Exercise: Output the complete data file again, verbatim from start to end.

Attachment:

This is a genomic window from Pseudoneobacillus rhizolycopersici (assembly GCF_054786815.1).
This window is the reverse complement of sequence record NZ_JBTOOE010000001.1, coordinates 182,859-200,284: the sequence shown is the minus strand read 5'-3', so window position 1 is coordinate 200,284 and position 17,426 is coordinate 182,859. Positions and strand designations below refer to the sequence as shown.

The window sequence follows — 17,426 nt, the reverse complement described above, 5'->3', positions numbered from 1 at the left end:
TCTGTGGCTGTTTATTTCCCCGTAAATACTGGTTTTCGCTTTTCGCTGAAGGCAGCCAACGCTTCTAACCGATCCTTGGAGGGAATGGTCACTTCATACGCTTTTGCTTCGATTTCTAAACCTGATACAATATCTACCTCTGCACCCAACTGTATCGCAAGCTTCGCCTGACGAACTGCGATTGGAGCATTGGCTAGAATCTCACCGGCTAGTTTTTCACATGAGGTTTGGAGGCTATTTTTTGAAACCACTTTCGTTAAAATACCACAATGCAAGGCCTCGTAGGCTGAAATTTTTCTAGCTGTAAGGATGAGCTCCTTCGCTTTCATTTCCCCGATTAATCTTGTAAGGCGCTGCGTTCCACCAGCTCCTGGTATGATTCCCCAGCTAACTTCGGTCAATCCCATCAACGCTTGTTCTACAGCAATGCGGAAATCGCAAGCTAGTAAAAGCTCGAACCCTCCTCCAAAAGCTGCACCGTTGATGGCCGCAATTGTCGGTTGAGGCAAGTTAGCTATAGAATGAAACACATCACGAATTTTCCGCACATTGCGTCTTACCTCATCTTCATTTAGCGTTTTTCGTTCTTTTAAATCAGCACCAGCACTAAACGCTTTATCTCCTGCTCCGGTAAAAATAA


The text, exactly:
This is a genomic window from Pseudoneobacillus rhizolycopersici (assembly GCF_054786815.1).
This window is the reverse complement of sequence record NZ_JBTOOE010000001.1, coordinates 182,859-200,284: the sequence shown is the minus strand read 5'-3', so window position 1 is coordinate 200,284 and position 17,426 is coordinate 182,859. Positions and strand designations below refer to the sequence as shown.

The window sequence follows — 17,426 nt, the reverse complement described above, 5'->3', positions numbered from 1 at the left end:
TCTGTGGCTGTTTATTTCCCCGTAAATACTGGTTTTCGCTTTTCGCTGAAGGCAGCCAACGCTTCTAACCGATCCTTGGAGGGAATGGTCACTTCATACGCTTTTGCTTCGATTTCTAAACCTGATACAATATCTACCTCTGCACCCAACTGTATCGCAAGCTTCGCCTGACGAACTGCGATTGGAGCATTGGCTAGAATCTCACCGGCTAGTTTTTCACATGAGGTTTGGAGGCTATTTTTTGAAACCACTTTCGTTAAAATACCACAATGCAAGGCCTCGTAGGCTGAAATTTTTCTAGCTGTAAGGATGAGCTCCTTCGCTTTCATTTCCCCGATTAATCTTGTAAGGCGCTGCGTTCCACCAGCTCCTGGTATGATTCCCCAGCTAACTTCGGTCAATCCCATCAACGCTTGTTCTACAGCAATGCGGAAATCGCAAGCTAGTAAAAGCTCGAACCCTCCTCCAAAAGCTGCACCGTTGATGGCCGCAATTGTCGGTTGAGGCAAGTTAGCTATAGAATGAAACACATCACGAATTTTCCGCACATTGCGTCTTACCTCATCTTCATTTAGCGTTTTTCGTTCTTTTAAATCAGCACCAGCACTAAACGCTTTATCTCCTGCTCCGGTAAAAATAA